Syria's Emergency Law to End, Says Assad
Agence France Presse
April 17, 2011
President Bashar al-Assad said on Saturday the emergency law in force in Syria for nearly 50 years will be abolished within a week, and expressed his sadness at the deaths of protesters.
"The juridical commission on the emergency law has prepared a series of proposals for new legislation, and these proposals will be submitted to the government, which will issue a new law within a week at the most," he said.
The emergency law, in force since 1963, imposes restrictions on public gatherings and movement, authorises the interrogation of any individual and the monitoring of private communications and imposes media censorship.
In a televised address to the new cabinet recorded earlier, Assad also expressed his sorrow over the deaths of an estimated 200 people in a month of protests demanding greater freedoms.
"We are sad for all the people we have lost and all the people injured, and consider them all martyrs," he said in his address to a new government tasked with launching reforms.
"The Syrian people are respectable. They love the regime and reject chaos," Assad said, and called for a national dialogue.
He also spoke of what he called the gulf "between citizens and the institutions of the state, a gulf that must quickly be filled.
"Citizens need security and services, but also dignity. We want to engage in dialogue with everyone... the unions and national organisations."
Assad also addressed the broad spectrum of complaints that have sparked countrywide protests for more than a month, including joblessness, corruption and a crisis in agriculture.
"Corruption is a threat to morality and to the country's potential for development," he said.
On unemployment, which he acknowledged to be high even by Arab standards, he said that "when people feel the horizon is limited, they feel depression; and this depression can lead to despair."
Assad added that the world economic crisis had made the role of the state "more important," emphasising the need to support the "small entrepreneur and not large business" and to "improve the connection of markets, not only between people but between cities."
He also focused on political reform, emphasising institution building, legal reform, and greater transparency.
"Real development will come through the reform of our laws," said Assad.
He cited a draft law on political parties, telling the new cabinet to "study it and make propositions, as it will have a critical impact on Syria's future, either reinforcing national unity or splitting society."
Demonstrations are "allowed by the Syrian constitution although "there is no law in place to regulate them" and "police must first be trained and equipped to handle them," he said.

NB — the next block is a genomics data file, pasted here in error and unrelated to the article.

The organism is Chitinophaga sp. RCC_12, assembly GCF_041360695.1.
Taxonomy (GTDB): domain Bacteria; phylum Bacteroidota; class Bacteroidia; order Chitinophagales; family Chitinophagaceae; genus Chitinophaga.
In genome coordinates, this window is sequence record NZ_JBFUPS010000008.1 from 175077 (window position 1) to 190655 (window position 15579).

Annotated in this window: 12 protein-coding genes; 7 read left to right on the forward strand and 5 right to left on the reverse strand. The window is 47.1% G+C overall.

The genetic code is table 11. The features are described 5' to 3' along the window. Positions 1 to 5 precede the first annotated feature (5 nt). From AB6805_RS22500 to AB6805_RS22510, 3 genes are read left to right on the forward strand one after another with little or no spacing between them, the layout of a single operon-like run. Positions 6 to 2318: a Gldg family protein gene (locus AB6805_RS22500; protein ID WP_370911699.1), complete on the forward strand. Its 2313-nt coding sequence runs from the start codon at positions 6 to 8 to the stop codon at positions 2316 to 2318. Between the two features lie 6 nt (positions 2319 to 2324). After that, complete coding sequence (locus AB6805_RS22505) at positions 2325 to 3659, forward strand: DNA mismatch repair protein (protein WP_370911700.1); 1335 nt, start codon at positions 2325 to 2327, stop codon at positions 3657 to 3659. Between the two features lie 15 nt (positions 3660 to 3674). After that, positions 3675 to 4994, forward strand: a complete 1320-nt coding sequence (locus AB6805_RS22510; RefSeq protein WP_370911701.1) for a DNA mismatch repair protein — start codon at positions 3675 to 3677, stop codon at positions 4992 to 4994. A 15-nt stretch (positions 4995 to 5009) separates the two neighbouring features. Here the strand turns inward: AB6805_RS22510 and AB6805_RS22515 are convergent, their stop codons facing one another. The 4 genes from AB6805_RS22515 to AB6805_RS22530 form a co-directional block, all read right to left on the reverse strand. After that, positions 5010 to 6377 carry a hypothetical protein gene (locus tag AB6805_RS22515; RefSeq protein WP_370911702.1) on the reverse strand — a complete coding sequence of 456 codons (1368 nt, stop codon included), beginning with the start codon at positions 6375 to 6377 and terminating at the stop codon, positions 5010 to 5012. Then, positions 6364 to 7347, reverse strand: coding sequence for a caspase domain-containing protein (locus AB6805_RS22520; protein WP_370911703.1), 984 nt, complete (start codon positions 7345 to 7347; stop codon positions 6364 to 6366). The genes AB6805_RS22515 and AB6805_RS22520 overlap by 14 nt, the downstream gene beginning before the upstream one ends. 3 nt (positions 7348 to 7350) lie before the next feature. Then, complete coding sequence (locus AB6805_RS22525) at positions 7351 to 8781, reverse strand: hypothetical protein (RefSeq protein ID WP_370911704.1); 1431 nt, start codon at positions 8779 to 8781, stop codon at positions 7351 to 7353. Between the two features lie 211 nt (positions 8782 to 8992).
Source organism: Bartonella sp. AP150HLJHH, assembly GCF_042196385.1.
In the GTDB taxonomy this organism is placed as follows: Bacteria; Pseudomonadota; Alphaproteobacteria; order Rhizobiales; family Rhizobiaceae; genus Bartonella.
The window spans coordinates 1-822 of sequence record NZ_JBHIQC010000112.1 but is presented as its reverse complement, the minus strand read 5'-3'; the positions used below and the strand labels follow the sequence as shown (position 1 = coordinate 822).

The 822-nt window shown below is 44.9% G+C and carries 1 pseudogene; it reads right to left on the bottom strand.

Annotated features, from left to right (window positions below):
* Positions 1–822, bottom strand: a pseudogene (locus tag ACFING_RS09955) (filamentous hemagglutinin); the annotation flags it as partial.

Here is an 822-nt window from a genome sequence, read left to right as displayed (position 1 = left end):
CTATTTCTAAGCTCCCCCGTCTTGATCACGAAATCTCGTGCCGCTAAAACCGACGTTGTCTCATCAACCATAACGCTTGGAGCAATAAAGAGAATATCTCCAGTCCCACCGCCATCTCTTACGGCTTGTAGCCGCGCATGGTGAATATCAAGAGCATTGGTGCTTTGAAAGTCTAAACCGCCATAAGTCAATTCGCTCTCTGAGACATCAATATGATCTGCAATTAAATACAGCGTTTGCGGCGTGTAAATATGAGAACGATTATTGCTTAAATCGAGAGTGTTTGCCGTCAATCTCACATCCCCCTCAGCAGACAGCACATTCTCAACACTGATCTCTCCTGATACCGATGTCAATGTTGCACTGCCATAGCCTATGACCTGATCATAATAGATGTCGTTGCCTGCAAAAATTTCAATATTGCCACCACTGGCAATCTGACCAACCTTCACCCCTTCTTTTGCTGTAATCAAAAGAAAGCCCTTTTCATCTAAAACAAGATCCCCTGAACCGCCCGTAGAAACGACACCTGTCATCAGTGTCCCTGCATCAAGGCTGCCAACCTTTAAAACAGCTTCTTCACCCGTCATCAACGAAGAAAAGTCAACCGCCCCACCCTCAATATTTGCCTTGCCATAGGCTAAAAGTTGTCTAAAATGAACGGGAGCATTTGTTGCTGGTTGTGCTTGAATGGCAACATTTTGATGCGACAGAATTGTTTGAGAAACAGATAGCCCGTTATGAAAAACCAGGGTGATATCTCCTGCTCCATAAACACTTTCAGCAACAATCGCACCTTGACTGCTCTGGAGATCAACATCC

"The role of police is to protect demonstrators as well as public and private goods from all acts of sabotage, for which there will be no tolerance because people reject anarchy," he said.
Assad encouraged the new ministers to act quickly and "take responsibility."
"Every minister is responsible to speak up, from time to time, to say what he is doing, what he is thinking, so there is the necessary background to understand the issues."
"Whenever there is an important decision taken, we must talk about it," he said. "And when there is a failure, the reason is not important, what is important is being transparent.
"We and the people are on the same side, we are not two separate sides."
Earlier, thousands of people attended the funeral of a man who died after being shot by regime agents in the northwestern coastal city of Banias, witnesses and activists said.
The mourners chanted slogans in favour of greater freedoms and against the ruling Baath party, and some also called for an end to the regime, the sources told AFP.
About 2,000 women also rallied "in favour of liberty and in homage of the martyr," in the city centre, a human rights activist told AFP.
On Friday, tens of thousands of people rallied to demand greater freedoms, exactly one month after a rare protest was staged in Damascus calling for the release of political prisoners.
The protests stretched from the key southern town of Daraa, to the predominantly Kurdish north, via the central industrial city of Homs and the coastal cities of Latakia and Banias, activists said.
The official SANA news agency said a policeman was killed when violence flared during an anti-regime demonstration in Homs.
A global outcry over deadly crackdowns on month-old, anti-regime demonstrations widened on Friday with the United States and the United Nations renewing calls on Syria to halt the violence.
On Thursday Syria announced an amnesty for scores of prisoners detained in a month of protests. But the Syrian League for Human Rights said on Saturday that "several activists," including prominent pro-democracy writer and journalist, were still behind bars.